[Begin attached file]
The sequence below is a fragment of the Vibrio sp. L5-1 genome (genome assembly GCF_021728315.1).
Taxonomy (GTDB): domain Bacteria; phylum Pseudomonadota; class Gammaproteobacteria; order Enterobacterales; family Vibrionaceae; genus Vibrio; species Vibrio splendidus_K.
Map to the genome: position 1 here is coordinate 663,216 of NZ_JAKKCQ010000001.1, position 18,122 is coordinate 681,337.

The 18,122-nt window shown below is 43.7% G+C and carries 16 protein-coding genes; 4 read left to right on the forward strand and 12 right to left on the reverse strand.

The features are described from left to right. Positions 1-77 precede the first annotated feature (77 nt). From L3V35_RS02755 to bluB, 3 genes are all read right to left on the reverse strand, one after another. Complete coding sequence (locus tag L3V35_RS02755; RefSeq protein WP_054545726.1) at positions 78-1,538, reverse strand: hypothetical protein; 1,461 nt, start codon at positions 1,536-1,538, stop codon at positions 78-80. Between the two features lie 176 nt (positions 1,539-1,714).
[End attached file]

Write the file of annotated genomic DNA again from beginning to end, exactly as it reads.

The sequence below is a fragment of the Vibrio sp. L5-1 genome (genome assembly GCF_021728315.1).
Taxonomy (GTDB): domain Bacteria; phylum Pseudomonadota; class Gammaproteobacteria; order Enterobacterales; family Vibrionaceae; genus Vibrio; species Vibrio splendidus_K.
Map to the genome: position 1 here is coordinate 663,216 of NZ_JAKKCQ010000001.1, position 18,122 is coordinate 681,337.

The 18,122-nt window shown below is 43.7% G+C and carries 16 protein-coding genes; 4 read left to right on the forward strand and 12 right to left on the reverse strand.

The features are described from left to right. Positions 1-77 precede the first annotated feature (77 nt). From L3V35_RS02755 to bluB, 3 genes are all read right to left on the reverse strand, one after another. Complete coding sequence (locus tag L3V35_RS02755; RefSeq protein WP_054545726.1) at positions 78-1,538, reverse strand: hypothetical protein; 1,461 nt, start codon at positions 1,536-1,538, stop codon at positions 78-80. Between the two features lie 176 nt (positions 1,539-1,714).